I went to the supermarket recently. Among many items I bought, I picked up a bottle of olive oil. It wasn't until weeks later that I noticed something quite remarkable. What I bought, what I saw on the shelf as a bottle of olive oil, was not in fact olive oil. I had been duped.
The label on the package had been designed in a way to blend the words "Italian Sunflower" into the background to make them, well, disappear. The words "Extra Virgin Olive Oil," in contrast stood out clearly from the background color. It wasn't until I looked on the back of the package that I saw the truth: "85% sunflower oil - 15% extra virgin olive oil." Only on the back of the package did they refer to their product as "Mediterranean Blend Oil." You can click on all the images below to make them bigger and see what I mean.
Technically, all the truthful information was on the package. But it was all presented in a way that seemed to purposefully hide the truth. The company seemed to have taken steps to make it more difficult for me to know what I was getting. This is nothing short of deception.
Why do some companies need to trick us to buy their products? Are their products that bad? Is marketing that hard or that expensive? What are they hiding or overcharging for that they feel the need to lie and deceive?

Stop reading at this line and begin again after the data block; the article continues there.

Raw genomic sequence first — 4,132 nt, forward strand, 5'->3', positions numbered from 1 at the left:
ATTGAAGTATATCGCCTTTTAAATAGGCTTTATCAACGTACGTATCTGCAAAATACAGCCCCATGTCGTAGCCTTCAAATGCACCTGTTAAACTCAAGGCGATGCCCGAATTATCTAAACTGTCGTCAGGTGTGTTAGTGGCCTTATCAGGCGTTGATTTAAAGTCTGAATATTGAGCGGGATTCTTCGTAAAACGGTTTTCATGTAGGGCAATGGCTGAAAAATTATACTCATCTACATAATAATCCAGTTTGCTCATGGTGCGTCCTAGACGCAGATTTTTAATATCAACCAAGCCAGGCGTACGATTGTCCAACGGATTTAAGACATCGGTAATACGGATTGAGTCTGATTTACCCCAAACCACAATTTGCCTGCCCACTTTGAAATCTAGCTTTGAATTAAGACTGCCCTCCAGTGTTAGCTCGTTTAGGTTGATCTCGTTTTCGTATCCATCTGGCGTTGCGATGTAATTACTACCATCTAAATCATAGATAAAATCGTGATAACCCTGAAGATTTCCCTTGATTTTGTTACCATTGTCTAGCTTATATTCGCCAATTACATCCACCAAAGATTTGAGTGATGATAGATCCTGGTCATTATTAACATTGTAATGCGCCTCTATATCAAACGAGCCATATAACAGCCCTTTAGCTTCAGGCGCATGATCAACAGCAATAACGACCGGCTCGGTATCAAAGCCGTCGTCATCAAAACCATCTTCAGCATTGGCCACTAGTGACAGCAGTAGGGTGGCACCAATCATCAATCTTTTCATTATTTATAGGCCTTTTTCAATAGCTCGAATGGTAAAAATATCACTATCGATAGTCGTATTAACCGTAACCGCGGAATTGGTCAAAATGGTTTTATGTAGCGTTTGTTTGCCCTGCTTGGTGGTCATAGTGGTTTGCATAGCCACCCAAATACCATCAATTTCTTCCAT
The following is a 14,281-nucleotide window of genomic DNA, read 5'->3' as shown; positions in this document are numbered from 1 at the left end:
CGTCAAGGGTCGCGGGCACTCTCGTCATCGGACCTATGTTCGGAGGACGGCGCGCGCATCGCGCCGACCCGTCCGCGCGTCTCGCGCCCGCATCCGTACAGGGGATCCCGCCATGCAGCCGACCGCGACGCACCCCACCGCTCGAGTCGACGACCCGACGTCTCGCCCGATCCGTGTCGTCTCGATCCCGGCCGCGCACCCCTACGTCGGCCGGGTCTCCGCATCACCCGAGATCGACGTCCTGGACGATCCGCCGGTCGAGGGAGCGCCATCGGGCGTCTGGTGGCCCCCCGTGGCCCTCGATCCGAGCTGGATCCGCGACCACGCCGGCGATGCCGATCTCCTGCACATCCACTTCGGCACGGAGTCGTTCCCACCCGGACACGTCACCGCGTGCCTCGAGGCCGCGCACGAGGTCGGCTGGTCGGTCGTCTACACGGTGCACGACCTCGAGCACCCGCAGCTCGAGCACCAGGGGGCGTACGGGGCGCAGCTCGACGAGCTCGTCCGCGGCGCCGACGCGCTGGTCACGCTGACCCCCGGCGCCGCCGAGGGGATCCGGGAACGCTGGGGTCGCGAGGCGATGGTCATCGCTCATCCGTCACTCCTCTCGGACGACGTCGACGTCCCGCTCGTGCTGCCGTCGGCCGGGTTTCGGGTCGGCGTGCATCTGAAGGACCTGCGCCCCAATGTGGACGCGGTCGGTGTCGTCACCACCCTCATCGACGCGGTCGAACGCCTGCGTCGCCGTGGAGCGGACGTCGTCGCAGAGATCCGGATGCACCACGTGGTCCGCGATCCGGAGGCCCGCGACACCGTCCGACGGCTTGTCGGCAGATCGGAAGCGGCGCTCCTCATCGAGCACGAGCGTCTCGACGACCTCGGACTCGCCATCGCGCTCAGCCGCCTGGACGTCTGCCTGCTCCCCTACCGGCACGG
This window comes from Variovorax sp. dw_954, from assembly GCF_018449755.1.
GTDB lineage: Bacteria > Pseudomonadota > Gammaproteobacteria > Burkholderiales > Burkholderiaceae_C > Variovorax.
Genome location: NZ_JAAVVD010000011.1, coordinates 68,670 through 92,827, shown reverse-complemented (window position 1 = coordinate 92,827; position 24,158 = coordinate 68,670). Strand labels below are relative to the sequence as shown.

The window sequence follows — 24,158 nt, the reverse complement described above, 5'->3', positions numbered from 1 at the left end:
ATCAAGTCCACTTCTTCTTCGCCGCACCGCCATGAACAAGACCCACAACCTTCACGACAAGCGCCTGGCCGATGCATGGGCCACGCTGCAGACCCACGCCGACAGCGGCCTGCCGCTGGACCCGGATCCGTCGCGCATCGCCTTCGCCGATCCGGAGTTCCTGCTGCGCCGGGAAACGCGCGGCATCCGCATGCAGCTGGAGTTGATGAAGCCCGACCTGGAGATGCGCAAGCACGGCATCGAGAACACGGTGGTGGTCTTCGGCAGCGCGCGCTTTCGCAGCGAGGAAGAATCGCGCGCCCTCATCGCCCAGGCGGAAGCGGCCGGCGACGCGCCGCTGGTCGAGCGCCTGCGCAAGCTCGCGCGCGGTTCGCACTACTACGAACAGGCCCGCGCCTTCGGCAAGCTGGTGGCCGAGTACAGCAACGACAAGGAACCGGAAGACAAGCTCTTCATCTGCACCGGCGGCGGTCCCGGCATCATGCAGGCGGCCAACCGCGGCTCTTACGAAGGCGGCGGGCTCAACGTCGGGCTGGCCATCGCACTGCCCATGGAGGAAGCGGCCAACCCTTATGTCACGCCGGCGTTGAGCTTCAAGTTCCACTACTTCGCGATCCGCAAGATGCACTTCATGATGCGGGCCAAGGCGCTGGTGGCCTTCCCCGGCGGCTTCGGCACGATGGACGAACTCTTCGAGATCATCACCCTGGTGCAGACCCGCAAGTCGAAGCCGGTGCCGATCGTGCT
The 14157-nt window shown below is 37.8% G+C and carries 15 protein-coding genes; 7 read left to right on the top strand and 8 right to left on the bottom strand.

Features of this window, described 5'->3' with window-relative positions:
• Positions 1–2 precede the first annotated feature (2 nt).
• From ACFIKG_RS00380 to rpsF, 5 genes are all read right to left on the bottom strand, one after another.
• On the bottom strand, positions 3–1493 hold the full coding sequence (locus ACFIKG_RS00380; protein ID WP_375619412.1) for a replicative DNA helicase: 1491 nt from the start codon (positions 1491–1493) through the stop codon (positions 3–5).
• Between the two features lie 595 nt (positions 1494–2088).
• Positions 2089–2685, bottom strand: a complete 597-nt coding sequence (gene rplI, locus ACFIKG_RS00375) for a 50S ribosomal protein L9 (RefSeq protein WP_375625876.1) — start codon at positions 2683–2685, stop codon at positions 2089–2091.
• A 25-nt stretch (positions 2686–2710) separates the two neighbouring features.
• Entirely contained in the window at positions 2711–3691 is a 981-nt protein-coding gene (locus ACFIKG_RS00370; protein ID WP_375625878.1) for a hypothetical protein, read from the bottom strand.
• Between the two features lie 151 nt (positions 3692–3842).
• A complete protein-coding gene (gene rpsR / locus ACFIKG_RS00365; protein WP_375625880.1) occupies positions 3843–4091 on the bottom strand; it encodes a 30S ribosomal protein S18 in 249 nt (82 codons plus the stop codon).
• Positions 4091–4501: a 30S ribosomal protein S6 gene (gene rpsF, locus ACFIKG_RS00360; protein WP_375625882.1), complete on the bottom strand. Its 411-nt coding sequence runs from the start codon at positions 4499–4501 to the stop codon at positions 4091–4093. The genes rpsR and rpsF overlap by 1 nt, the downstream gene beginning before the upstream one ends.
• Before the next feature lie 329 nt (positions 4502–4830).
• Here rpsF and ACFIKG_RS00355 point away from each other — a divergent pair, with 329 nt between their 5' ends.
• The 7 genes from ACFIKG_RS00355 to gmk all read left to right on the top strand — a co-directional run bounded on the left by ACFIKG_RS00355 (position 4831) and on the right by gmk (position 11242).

I started looking for other "technically accurate" packages. I found this one in an airport lounge. I thought I was eating parmesan asiago cheese until a closer inspection revealed I was in fact eating a "Parmesan Asiago style process cheese food" with a "parmesan & asiago-type flavor." If you look really closely at the package, you'll see that they do tell me all the facts. Look next to the word "asiago," you'll be able to see it. It's tiny and hard to read, but it's there: "style." (click on the picture to take a closer look). It's not cheese. It's something in the flavor and style of cheese.
I visited the websites for both companies to try to learn more.
The cheese one was tricky. The manufacturer, Dairyfood USA, Inc, makes no reference to their Glacier Ridge Farms brand or their parmesan & asiago-style flavor cheese food. In fact, they don't make much mention of anything.
As for the maker of the Italian sunflower oil with a hint of olive oil, the manufacturer's site makes no mention of the Pi Oli brand or their Mediterranean blend oil in their list of products.
Makes you wonder, what are they trying to hide?